24 February 2012

Molecular Medicine Tri-Con 2012

Molecular Medicine Tri-Con has just ended in San Francisco, and although it is one of those massive conferences with a very wide scope, from bioinformatics to stem cells, there were some talks relevant to FBLD.

Teddy recently summarized how fragment-based approaches have been used to develop bromodomain inhibitors at GlaxoSmithKline, and they’re certainly not alone: Mark Bunnage of Pfizer described how they used fragment-based methods to discover nanomolar inhibitors of BRD4 that are active in cells. This work was done in collaboration with the Structural Genomics Consortium (SGC), and one well-characterized compound, PFI-1, is being released as a chemical probe to the worldwide research community with no intellectual property entanglements.

There was a heavy emphasis on metrics, and as we saw in the poll last year ligand efficiency and LLE (sometimes also called LipE) seem to be dominant. However, the latter metric is used more for advanced leads than for fragments. Siegfried Reich from the Lilly Biotechnology Center (neé SGX) said of LLE that it is less important where you start than where you end up, though starting from a very polar fragment gives you the luxury of adding lipophilicity during optimization.

Slight changes to fragments can often cause them to bind in different orientations, and the same fragment may bind differently in closely related proteins, but Siegfried argued these multiple orientations could be advantageous by providing multiple opportunities for optimization. Siegfried also mentioned that deconstruction of HTS hits to fragments has been successful at identifying fragments with high ligand-efficiency that could subsequently be optimized to new series.

Richard Law of Evotec gave as clear account as possible of fragment molecular orbital (FMO) calculations, a high-level quantum mechanical method for understanding protein-ligand interactions. Although quantum mechanical calculations are notorious for taking hours, days, or even weeks to run, the calculations can be done much more efficiently by breaking larger molecules into fragments.

Richard also kept thorough notes at a break-out discussion I moderated, and was kind enough to share them; I’ve also made a few additions. There were nine people from both large and small organizations, all but one from industry.

Screening technologies
  • As we’ve seen here, SPR seems to be the most common fragment-finding technique; in his presentation, Walter Huber said that it is the primary screening method at Roche.
  • "Reverse SPR" - the Graffinity/Novalix technology we’ve discussed previously, has been applied to over 100 targets. It is reversed because the small molecules are immobilised on the chip, in multiple orientations to present different moieties to the target protein. This is also a larger library (~25,000).
  • NMR was not being used as much as SPR, and no one at the table was using 19F NMR, though its use does appear to be growing, and compound suppliers are coming out with 19F fragment libraries.
  • FCS++ is being used at Evotec; it has the advantage of being high-throughout but still highly sensitive and therefore accommodates a larger than average fragment library (~20,000).

3-D fragments
  • There is increasing desire for sp3 (3-dimensional) fragments and a move away from planar fragments, though one participant had seen chemists shy away from too many chiral centers.
  • Advantage of more vectors for SBDD, and additional solubility versus otherwise equivalent flat compounds.
  • Despite these advantages, often planar fragments yield more hits - likely because planar compounds are more likely to form dispersive/non-specific interactions, whereas sp3-fragments must form very specific H-bond interactions in order to bind. Does sp3 therefore also enrich for enthalpic binders?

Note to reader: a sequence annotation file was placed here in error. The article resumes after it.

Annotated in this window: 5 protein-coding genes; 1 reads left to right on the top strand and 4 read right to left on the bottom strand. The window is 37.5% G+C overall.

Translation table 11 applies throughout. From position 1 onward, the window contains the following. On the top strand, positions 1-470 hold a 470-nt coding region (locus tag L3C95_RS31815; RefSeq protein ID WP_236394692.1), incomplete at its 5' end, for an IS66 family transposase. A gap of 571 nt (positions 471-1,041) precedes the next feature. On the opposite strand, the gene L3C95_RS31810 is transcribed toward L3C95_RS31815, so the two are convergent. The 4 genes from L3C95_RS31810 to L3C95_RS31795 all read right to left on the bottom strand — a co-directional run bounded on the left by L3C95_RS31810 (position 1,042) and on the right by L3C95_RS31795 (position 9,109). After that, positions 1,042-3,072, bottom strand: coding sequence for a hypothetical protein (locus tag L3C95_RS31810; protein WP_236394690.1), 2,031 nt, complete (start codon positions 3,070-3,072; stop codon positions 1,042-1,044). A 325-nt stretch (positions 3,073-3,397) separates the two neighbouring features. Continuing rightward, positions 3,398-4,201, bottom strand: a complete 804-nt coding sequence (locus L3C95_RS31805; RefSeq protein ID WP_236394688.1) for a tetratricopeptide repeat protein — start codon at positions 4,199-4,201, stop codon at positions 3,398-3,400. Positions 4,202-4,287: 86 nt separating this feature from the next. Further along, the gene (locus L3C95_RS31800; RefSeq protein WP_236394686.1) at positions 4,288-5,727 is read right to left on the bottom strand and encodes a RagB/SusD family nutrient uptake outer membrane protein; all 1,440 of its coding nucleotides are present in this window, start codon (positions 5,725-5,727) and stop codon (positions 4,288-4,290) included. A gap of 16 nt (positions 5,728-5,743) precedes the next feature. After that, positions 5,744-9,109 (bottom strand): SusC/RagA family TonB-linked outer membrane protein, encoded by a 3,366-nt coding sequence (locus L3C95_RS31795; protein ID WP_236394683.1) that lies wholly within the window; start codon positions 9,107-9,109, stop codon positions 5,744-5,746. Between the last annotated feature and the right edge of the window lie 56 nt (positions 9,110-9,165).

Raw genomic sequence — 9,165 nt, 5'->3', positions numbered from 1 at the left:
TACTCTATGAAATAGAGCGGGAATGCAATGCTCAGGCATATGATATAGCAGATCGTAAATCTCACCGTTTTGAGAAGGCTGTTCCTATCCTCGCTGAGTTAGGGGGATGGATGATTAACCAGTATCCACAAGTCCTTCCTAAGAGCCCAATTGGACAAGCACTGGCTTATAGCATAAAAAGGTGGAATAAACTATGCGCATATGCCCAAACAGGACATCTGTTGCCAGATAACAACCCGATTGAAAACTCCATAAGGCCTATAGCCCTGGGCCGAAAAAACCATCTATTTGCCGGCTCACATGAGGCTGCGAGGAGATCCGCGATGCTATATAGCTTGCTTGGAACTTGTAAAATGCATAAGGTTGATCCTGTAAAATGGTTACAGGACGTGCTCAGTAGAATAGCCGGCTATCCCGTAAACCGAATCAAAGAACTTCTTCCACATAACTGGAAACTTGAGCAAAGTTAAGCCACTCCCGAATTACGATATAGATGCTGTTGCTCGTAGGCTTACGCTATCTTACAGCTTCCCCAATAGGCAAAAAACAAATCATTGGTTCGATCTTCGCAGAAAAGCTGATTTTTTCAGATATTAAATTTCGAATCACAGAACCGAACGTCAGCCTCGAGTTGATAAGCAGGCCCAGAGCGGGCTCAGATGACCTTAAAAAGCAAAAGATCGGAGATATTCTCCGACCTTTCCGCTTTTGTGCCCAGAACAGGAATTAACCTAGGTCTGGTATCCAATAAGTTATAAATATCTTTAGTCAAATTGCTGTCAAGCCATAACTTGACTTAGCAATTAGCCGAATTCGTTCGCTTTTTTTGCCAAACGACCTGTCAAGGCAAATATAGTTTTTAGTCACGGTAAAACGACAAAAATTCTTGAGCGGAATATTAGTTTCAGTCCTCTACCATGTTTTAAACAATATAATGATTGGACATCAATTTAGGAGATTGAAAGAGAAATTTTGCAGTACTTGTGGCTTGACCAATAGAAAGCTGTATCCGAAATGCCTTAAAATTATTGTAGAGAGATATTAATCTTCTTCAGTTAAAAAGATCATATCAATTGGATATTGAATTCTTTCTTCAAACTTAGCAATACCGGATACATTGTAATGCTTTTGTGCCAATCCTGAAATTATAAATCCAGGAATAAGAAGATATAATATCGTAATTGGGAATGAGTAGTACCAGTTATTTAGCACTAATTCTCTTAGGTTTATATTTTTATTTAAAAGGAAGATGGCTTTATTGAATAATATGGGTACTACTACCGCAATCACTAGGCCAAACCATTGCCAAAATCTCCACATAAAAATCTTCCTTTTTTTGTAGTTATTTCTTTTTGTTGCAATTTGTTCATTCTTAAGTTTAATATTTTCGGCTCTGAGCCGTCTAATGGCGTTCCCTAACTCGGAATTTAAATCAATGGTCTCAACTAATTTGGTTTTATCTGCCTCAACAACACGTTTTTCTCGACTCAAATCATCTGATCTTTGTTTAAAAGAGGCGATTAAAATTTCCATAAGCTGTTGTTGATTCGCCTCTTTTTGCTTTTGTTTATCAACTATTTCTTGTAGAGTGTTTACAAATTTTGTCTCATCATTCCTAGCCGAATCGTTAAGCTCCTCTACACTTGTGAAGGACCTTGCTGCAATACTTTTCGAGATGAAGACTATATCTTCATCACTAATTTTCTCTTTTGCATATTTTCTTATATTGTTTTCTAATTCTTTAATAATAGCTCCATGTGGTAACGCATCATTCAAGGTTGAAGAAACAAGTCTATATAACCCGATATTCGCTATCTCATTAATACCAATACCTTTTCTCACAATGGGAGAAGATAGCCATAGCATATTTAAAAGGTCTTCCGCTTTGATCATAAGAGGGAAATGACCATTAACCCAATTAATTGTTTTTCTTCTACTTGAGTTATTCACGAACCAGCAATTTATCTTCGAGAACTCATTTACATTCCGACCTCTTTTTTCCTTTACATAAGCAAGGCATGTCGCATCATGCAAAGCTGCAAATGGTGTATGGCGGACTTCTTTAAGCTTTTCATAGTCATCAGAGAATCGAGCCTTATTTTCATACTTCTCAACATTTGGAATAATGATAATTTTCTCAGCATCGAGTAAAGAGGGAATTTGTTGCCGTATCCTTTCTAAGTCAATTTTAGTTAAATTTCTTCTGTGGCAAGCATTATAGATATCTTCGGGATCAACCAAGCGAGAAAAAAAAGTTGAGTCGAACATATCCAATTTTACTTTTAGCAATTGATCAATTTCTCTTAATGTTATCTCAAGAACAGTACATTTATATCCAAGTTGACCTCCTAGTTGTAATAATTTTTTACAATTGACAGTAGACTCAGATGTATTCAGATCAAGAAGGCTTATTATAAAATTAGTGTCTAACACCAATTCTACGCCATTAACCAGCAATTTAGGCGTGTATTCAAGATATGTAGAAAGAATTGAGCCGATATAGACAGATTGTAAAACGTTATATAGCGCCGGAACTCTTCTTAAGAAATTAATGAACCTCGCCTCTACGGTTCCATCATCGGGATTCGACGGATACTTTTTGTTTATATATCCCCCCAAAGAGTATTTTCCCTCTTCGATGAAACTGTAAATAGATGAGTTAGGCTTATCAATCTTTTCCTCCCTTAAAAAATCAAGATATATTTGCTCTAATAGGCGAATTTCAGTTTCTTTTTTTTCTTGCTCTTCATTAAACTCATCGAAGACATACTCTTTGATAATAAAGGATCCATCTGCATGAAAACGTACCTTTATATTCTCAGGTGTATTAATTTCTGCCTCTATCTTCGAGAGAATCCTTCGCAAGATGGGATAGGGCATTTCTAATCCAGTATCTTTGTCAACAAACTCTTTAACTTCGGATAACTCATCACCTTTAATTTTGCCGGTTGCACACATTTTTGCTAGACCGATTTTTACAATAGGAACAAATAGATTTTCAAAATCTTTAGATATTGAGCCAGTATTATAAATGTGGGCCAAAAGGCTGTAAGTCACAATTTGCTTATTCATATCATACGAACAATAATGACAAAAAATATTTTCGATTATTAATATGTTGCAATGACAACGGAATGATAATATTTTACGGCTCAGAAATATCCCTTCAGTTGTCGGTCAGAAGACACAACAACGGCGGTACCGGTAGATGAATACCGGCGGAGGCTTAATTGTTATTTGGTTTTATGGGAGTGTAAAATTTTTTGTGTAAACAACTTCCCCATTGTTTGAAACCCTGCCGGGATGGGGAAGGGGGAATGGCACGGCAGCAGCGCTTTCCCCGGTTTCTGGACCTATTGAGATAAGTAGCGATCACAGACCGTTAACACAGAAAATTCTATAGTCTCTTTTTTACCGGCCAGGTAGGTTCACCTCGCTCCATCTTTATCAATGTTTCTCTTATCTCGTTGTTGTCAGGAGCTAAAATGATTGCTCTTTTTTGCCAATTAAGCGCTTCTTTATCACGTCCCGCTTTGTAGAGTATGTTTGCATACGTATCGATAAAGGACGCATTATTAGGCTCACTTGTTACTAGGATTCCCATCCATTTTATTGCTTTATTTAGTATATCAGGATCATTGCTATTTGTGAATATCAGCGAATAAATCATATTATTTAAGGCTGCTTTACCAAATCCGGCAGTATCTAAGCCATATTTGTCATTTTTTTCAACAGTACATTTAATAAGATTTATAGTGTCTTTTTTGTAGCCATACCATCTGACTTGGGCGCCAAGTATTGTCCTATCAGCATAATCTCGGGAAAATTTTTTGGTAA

Use of indices
LE was used by everyone at the table, whereas LipE/LLE were not used until lead compound stage. BEI/SEI and other metrics were not really used.

Fragment screening is being used on most programs at many companies, in parallel with HTS and virtual screens. A subset of targets is addressed only with fragment screening either because of target-specific information or specific requirements to lower costs of screening.

Fragment screening of GPCRs
There was very limited experience using FBLD on G-protein coupled receptors, though one company is trying to use nanodiscs to stabilize GPCRs for fragment screening. As more crystal structures are solved people may become more comfortable tackling this target class.

Finally, there was widespread agreement that fragments are ideal for designing in the desired physico-chemical properties of molecules as fragments are developed. The parent fragment is not biasing, and could often be med-chemed away. Richard Law offered the analogy of a rock-climber:

An HTS gets you halfway up the cliff, but the route to the top may not be from where you are, or may just be too difficult to find from that position. Whereas a fragment hit is at the base of cliff but enables you to see and select the exact route to the top that you need.

If you attended the break-out discussion or the meeting please comment on your impressions, and if you missed this conference don’t worry – there are many more great events coming up throughout the year.

22 February 2012

Upcoming Webinar on NMR in DD

I wanted to make everyone aware of an upcoming webinar: "You are smarter than you think: Applications of NMR in Hit-to-Lead Discovery". Here are the key learning points:
  • Application of NMR in Fragment Screening using both target and ligand based methods
  • Utilization of NMR Data, e.g. epitope mapping, in Hit to Lead efforts
  • Structure determination of compounds by NMR
What I would love to have from the readers of this blog is suggestions as to what particular topics they feel would be most important to learn about. Obviously, the first two topics are broad and I wanted to give the readers here a chance to help set the specifics that will be discussed. Leave a comment or send me an email directly.